Schneider Optics Cine Xenar PL-mount prime.
Band Pro had these Cine Xenars on display, next to the new Summicrons. Like the Zeiss Compact Primes, the Xenars are low-cost (by cine standards) cine lenses with differing maximum apertures. A set of five Xenars, from 25mm to 95mm, will set you back €15,000.
Compact Prime “CP.2” lens with Canon EF mount.
Those same Compact Primes are now made in an interchangeable-mount system, with the Canon EF mount provided for use on Canon DSLRs.
Compact Prime on a Canon 5D MkII DSLR.
The CP.2 lenses work on unmodified Canon cameras, bringing the benefits of cine-style operations to Canons just as they do to PL-mount cine cameras.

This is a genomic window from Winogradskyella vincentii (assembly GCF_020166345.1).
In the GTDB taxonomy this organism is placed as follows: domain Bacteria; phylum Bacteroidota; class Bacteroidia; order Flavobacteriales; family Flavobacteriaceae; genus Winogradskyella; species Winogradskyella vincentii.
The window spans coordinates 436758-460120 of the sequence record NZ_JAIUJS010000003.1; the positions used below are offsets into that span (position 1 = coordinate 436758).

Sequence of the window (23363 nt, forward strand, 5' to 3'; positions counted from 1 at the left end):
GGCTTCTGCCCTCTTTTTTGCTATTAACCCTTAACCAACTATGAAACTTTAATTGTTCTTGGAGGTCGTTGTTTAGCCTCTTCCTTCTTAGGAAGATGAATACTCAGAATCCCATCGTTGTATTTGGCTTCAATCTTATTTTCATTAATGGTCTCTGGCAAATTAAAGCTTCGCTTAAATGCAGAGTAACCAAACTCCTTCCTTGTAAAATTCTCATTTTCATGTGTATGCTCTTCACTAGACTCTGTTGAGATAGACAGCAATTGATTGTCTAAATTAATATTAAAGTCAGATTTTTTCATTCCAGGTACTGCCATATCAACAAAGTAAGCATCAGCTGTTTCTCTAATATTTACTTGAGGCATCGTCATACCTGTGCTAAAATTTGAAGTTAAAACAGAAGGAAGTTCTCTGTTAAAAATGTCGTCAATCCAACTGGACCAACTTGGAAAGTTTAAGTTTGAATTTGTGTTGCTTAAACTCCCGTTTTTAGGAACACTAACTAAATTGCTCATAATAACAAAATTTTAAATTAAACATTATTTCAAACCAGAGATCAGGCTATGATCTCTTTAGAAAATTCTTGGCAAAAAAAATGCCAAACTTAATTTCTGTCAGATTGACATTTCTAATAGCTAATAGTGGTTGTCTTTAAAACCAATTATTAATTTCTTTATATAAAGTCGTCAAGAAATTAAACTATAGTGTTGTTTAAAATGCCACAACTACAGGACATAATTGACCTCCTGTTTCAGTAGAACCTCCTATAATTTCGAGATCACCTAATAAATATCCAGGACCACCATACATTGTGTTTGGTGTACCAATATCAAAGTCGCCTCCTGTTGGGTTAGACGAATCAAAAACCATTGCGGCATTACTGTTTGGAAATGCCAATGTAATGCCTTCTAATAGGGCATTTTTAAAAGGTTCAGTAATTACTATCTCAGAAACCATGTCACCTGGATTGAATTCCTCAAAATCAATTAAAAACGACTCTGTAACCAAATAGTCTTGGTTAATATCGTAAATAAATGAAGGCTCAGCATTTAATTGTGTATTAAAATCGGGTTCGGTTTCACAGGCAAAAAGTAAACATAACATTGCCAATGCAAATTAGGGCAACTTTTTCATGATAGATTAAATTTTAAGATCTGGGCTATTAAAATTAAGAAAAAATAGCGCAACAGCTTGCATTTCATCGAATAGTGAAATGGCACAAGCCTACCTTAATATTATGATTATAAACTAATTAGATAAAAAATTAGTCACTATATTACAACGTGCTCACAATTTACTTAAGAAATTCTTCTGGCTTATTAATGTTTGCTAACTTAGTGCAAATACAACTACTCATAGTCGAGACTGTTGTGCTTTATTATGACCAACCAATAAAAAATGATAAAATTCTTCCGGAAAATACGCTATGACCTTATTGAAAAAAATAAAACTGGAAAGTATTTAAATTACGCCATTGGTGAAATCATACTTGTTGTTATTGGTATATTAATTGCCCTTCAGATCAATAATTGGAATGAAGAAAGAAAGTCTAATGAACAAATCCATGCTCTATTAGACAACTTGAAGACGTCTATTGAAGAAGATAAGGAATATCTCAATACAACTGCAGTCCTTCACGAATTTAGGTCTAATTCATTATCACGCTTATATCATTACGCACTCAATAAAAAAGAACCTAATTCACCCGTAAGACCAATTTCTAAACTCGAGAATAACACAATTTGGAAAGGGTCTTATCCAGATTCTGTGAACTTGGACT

Redrock Micro relay lens on a Sony EX1.
Yet even with all the hoopla about shooting large-format images on DSLRs, Redrock Micro still brought this relay-lens adapter for making shallow depth-of-field images with a traditional video camera.
Hawk 1.33x 80mm anamorphic lens on a RED ONE.
Several Hawk 1.33x anamorphics.
Hawk 1.33x anamorphic lenses let you shoot 16×9 images using the full are of a 4×3 sensor (as on the Arri D21 or certain Alexa models) or film frame, and also let you shoot widescreen (roughly 2.4:1) on a 16×9 sensor.
16 CFR Part 255 Disclosure
I attended NAB 2010 on a press pass, which saved me the registration fee or the bother of using one of the many free registration codes offered by vendors. I paid for my own transport, meals, and hotel.
No material connection exists between myself and the National Association of Broadcasters or the various exhibitors I report on (except as noted in my articles, when and if necessary); aside from the press pass, NAB has not influenced me with any compensation to encourage favorable coverage.